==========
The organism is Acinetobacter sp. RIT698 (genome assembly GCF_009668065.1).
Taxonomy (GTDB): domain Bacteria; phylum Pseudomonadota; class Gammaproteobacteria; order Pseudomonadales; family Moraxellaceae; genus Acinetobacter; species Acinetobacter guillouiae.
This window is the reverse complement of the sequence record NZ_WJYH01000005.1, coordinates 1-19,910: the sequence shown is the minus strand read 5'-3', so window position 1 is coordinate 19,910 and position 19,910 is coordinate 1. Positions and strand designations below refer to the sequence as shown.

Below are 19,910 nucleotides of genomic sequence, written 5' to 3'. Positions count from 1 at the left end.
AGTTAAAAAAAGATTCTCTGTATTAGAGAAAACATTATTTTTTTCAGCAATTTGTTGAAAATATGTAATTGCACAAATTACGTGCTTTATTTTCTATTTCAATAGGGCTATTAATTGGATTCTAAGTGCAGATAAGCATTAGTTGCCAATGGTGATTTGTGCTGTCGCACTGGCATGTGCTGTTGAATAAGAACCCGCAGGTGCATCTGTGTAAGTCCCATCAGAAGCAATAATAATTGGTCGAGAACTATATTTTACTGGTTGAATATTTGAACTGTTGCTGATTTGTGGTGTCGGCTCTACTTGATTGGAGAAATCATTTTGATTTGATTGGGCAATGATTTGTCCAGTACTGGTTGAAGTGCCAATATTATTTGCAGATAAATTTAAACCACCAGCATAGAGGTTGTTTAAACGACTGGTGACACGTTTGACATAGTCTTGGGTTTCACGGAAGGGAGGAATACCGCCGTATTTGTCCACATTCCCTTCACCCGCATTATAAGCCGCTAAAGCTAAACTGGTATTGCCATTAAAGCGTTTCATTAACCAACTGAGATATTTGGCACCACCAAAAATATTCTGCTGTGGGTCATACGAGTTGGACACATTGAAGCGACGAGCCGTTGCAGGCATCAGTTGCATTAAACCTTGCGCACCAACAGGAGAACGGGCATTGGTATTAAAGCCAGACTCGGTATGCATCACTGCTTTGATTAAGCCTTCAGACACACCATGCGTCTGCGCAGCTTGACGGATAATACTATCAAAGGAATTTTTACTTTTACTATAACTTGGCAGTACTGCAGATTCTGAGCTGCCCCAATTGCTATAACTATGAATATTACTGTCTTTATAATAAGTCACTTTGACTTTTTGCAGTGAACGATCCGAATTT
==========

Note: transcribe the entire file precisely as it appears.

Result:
The organism is Acinetobacter sp. RIT698 (genome assembly GCF_009668065.1).
Taxonomy (GTDB): domain Bacteria; phylum Pseudomonadota; class Gammaproteobacteria; order Pseudomonadales; family Moraxellaceae; genus Acinetobacter; species Acinetobacter guillouiae.
This window is the reverse complement of the sequence record NZ_WJYH01000005.1, coordinates 1-19,910: the sequence shown is the minus strand read 5'-3', so window position 1 is coordinate 19,910 and position 19,910 is coordinate 1. Positions and strand designations below refer to the sequence as shown.

Below are 19,910 nucleotides of genomic sequence, written 5' to 3'. Positions count from 1 at the left end.
AGTTAAAAAAAGATTCTCTGTATTAGAGAAAACATTATTTTTTTCAGCAATTTGTTGAAAATATGTAATTGCACAAATTACGTGCTTTATTTTCTATTTCAATAGGGCTATTAATTGGATTCTAAGTGCAGATAAGCATTAGTTGCCAATGGTGATTTGTGCTGTCGCACTGGCATGTGCTGTTGAATAAGAACCCGCAGGTGCATCTGTGTAAGTCCCATCAGAAGCAATAATAATTGGTCGAGAACTATATTTTACTGGTTGAATATTTGAACTGTTGCTGATTTGTGGTGTCGGCTCTACTTGATTGGAGAAATCATTTTGATTTGATTGGGCAATGATTTGTCCAGTACTGGTTGAAGTGCCAATATTATTTGCAGATAAATTTAAACCACCAGCATAGAGGTTGTTTAAACGACTGGTGACACGTTTGACATAGTCTTGGGTTTCACGGAAGGGAGGAATACCGCCGTATTTGTCCACATTCCCTTCACCCGCATTATAAGCCGCTAAAGCTAAACTGGTATTGCCATTAAAGCGTTTCATTAACCAACTGAGATATTTGGCACCACCAAAAATATTCTGCTGTGGGTCATACGAGTTGGACACATTGAAGCGACGAGCCGTTGCAGGCATCAGTTGCATTAAACCTTGCGCACCAACAGGAGAACGGGCATTGGTATTAAAGCCAGACTCGGTATGCATCACTGCTTTGATTAAGCCTTCAGACACACCATGCGTCTGCGCAGCTTGACGGATAATACTATCAAAGGAATTTTTACTTTTACTATAACTTGGCAGTACTGCAGATTCTGAGCTGCCCCAATTGCTATAACTATGAATATTACTGTCTTTATAATAAGTCACTTTGACTTTTTGCAGTGAACGATCCGAATTT